The practice of mainstream media, especially television news and talk shows, to reduce important issues to their simplest form, and to frame them as polar opposites, “good vs. evil, right vs. wrong, us vs. them,” has conditioned our public dialogue. While they ignore the middle, it’s rarely true that a complex issue of public policy, or of theology, for that matter, is reducible to simple polar extremes.
Daily we witness national political leaders choose to play to their base, taking partisan positions for political gain and neglecting to lead us in a way that brings us together as an inclusive community. The public conversation degenerates into rhetorical jabs rather than more comprehensive discussion of the multiple sides of complex issues. Civility is abandoned. A few highly visible voices even use the Bible to bless their incivility.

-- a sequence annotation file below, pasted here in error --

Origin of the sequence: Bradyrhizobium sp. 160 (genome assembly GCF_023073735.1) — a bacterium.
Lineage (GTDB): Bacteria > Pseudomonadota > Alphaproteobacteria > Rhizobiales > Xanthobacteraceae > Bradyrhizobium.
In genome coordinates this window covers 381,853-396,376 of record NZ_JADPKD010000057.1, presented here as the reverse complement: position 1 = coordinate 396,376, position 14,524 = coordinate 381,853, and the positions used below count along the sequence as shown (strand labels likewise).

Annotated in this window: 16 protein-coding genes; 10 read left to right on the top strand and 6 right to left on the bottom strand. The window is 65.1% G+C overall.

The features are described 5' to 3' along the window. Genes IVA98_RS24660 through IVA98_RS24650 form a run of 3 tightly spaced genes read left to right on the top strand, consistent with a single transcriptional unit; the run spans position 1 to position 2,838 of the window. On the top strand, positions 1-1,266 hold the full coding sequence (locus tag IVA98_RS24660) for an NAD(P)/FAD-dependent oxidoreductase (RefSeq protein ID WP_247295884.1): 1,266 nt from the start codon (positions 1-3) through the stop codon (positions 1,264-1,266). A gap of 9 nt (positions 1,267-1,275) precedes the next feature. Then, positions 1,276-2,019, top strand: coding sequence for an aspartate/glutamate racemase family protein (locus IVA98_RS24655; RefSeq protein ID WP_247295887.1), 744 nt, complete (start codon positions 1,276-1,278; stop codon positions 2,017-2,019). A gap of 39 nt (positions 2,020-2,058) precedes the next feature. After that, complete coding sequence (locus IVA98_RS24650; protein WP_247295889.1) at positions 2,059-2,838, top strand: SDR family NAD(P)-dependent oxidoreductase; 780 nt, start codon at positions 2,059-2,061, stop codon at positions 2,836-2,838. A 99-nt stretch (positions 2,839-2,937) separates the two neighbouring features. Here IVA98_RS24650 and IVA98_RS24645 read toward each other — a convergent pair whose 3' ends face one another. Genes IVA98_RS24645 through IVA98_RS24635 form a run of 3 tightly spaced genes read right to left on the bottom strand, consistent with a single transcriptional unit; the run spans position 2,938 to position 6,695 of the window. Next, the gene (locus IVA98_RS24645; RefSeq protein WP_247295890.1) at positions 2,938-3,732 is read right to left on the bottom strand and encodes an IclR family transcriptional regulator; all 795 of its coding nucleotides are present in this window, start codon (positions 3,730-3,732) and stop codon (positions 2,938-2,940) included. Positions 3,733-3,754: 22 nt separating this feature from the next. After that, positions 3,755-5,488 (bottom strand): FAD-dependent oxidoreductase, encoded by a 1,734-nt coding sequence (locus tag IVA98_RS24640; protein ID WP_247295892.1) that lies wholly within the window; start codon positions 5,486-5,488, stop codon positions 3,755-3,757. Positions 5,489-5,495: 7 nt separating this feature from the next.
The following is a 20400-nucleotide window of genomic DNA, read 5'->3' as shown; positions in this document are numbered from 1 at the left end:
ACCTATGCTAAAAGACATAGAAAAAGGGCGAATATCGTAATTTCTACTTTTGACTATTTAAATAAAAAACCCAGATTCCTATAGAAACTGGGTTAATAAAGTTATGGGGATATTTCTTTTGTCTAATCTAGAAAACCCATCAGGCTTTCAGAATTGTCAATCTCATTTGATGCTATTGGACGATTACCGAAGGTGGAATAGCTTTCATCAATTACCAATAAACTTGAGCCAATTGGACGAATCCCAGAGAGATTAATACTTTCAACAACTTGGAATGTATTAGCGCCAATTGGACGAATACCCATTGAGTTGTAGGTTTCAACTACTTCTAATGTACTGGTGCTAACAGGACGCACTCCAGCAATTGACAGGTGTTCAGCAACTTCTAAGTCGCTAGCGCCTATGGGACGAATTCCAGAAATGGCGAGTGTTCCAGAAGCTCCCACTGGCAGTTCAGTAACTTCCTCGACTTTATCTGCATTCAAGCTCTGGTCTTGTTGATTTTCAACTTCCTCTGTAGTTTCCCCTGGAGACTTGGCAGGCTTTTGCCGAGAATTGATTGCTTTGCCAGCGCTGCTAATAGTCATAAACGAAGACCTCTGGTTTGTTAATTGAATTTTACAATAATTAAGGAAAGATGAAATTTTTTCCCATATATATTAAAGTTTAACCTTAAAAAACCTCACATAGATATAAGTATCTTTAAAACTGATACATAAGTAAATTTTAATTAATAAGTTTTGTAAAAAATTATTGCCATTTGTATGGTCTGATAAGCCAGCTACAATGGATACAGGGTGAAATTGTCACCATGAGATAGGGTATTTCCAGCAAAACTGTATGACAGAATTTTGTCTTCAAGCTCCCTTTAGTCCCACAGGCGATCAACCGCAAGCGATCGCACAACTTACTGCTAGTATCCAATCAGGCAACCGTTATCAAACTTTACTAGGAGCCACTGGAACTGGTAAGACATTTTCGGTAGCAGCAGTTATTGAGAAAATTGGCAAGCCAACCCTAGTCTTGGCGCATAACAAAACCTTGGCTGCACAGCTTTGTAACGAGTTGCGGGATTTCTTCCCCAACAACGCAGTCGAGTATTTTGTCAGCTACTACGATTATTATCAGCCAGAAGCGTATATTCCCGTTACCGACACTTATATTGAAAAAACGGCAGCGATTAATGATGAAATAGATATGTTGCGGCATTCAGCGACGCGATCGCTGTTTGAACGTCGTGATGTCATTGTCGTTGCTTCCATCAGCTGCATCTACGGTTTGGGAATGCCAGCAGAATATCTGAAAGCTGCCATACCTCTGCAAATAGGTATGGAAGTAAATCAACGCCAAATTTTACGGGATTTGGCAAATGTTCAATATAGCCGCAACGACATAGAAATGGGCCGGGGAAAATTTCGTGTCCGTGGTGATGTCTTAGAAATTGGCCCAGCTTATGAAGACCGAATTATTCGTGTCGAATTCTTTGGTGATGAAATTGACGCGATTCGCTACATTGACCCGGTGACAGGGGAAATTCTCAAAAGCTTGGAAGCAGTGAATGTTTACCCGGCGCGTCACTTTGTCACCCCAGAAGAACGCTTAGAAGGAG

Add to this the pervasive anti-institutionalism of U.S. culture and its flip side, the elevation of individualism over community responsibility, and you have a stew pot ready made for the kind of coarsened and divisive conversation we’re seeing today within the church and the wider society. I believe it’s dehumanizing and, ultimately, self-destructive.
UMR, Zion’s Herald and other communications organizations are attempting to survive within these swirling waters, and we’re all taking hits daily from every side.
So the issue isn’t so simple as choosing between news and public relations. That’s a false choice. It’s harder to figure out how to engage the interests of a reader, viewer or listener while competing with hundreds of other messages and, at the same time, interpret complex issues of faith in a digestible way while not being co-opted by those with an agenda.